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The pandemic has dealt a particularly big blow to smaller businesses, to women and minority-owned businesses, and to sectors such as entertainment, lodging and retail.

Those are some of the findings of a May survey of nearly 1,100 businesses across Minnesota and in neighboring states conducted by the Federal Reserve Bank of Minneapolis.

"The main takeaway is that COVID effects have been very wide and very deep and negative, but there's also variation across those groups," Ron Wirtz, regional outreach director, said during a webinar Tuesday on the effect of the pandemic on the Minnesota economy.

He noted that many of the traditional measures of the economy, such as gross domestic product and monthly unemployment numbers, have a lag to them of anywhere from a month to six months and have not been able to keep up with the fast-changing nature of the COVID economy.

"During this time of really volatile labor markets, we're in a spot where we are trying to feel in the dark a little bit for what's happening," he said.

To help fill in the gaps, the Minneapolis Fed has been ramping up its surveying and outreach to businesses across the Upper Midwest to get a better pulse of the situation. While the surveys are not a scientific sample, they provide a good snapshot of the economy.

The May survey showed, for example, that larger firms have fared better than smaller ones. About 70% of sole proprietor businesses had their revenue cut in half, or worse, compared to 25% of larger firms.

"Now 25% is still a dramatic number," Wirtz said. "If you don't know anything else, that's a catastrophic number for the economy. But unfortunately, the smaller firms have seen even more negative impacts."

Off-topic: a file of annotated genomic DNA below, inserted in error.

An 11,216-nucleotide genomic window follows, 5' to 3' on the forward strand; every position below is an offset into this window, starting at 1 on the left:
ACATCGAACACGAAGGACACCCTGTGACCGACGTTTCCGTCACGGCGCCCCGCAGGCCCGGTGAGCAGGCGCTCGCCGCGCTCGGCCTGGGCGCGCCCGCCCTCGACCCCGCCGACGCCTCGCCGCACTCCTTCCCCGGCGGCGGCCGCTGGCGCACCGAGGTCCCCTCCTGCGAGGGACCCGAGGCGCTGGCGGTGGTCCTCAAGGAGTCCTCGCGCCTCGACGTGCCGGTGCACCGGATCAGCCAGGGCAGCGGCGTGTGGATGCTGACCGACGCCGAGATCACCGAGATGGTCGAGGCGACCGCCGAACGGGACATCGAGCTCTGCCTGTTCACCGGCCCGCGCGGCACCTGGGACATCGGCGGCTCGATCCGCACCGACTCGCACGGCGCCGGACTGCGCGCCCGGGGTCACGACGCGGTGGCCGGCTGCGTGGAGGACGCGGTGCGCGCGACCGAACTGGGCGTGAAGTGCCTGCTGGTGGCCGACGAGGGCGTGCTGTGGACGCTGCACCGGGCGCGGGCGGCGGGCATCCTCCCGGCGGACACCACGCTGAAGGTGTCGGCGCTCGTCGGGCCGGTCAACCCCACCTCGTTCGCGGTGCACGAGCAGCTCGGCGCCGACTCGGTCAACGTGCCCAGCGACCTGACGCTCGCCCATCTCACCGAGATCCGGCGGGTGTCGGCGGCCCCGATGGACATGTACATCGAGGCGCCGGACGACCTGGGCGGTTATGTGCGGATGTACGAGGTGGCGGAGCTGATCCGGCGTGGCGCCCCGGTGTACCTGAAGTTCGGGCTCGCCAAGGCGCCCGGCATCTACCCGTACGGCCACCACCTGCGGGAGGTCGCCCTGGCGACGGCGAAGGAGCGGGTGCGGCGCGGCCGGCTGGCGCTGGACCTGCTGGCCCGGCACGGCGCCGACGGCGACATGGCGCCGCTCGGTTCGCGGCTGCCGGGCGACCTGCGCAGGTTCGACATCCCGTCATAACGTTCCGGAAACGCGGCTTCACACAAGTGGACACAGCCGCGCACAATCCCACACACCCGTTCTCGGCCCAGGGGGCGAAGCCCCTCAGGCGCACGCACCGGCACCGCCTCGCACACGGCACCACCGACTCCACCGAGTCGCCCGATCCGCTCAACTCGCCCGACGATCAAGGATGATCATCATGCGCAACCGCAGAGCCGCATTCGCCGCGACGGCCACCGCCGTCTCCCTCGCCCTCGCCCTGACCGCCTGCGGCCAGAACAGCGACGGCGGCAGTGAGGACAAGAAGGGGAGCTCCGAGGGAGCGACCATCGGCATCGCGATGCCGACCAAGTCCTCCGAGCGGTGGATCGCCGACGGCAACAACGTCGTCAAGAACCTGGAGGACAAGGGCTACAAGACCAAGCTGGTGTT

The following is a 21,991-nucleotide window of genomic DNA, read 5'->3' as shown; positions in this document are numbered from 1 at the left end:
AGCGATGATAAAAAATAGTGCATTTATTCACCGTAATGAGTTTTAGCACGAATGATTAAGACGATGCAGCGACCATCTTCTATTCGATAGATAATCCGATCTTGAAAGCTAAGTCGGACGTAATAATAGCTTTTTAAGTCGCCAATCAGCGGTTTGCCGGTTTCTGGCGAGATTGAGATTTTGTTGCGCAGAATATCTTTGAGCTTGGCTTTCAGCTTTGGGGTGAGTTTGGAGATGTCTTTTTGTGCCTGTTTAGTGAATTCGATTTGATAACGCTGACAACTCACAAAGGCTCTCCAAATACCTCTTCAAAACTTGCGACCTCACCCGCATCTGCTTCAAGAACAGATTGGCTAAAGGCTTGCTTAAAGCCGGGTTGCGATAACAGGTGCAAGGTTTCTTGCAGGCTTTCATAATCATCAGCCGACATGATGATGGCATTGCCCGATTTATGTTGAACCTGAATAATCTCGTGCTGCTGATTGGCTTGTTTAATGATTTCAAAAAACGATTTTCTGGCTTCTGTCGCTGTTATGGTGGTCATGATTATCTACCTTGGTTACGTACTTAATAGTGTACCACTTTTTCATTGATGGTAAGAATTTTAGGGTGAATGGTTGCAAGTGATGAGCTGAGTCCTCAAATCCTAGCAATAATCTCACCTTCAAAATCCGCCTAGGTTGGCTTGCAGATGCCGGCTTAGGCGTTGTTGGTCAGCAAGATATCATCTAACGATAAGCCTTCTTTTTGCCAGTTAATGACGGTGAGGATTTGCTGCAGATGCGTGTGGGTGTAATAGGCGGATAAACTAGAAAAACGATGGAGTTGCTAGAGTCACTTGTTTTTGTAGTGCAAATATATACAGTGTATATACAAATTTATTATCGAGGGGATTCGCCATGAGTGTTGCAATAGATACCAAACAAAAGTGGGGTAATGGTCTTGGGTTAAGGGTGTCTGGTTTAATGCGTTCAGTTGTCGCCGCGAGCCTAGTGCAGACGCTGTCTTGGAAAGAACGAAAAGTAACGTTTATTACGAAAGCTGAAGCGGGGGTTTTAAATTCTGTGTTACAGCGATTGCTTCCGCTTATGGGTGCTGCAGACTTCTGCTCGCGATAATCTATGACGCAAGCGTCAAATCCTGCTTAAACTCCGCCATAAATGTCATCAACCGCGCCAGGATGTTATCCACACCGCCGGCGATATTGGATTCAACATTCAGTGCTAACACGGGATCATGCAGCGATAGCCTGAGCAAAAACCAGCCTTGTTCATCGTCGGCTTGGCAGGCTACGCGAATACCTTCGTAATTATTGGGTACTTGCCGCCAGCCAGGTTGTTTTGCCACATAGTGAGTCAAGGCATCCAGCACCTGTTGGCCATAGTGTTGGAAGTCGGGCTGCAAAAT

Women- and minority-owned businesses, which tend to be smaller and in harder-hit sectors such as food and retail, also saw steeper revenue declines compared to their counterparts.

Data from the Minnesota Department of Employment and Economic Development show that job losses during the pandemic have disproportionately hurt women and people of color. These kinds of disparities, unfortunately, are not unusual, Wirtz said.

"We've seen these patterns in the past," he said. "I feel like maybe we're finally ready now to look at the data honestly since the murder of George Floyd and the social unrest in Minneapolis. Maybe now we're ready to stop accepting the fact that there are lopsided and racist distributional effects when the economy falters."

In addition to its stepped-up survey work, the Minneapolis Fed has also created a dashboard on its website that shows how the pandemic is affecting the economy. It includes changes in restaurant dining volume from Open Table, auto-traffic volume from the Minnesota Department of Transportation, and travel numbers from the Transportation Security Administration.

"What we're trying to do is get better data that helps us to track not what happened last month or two months ago, but what happened last week or even yesterday," he said.

Kavita Kumar • 612-673-4113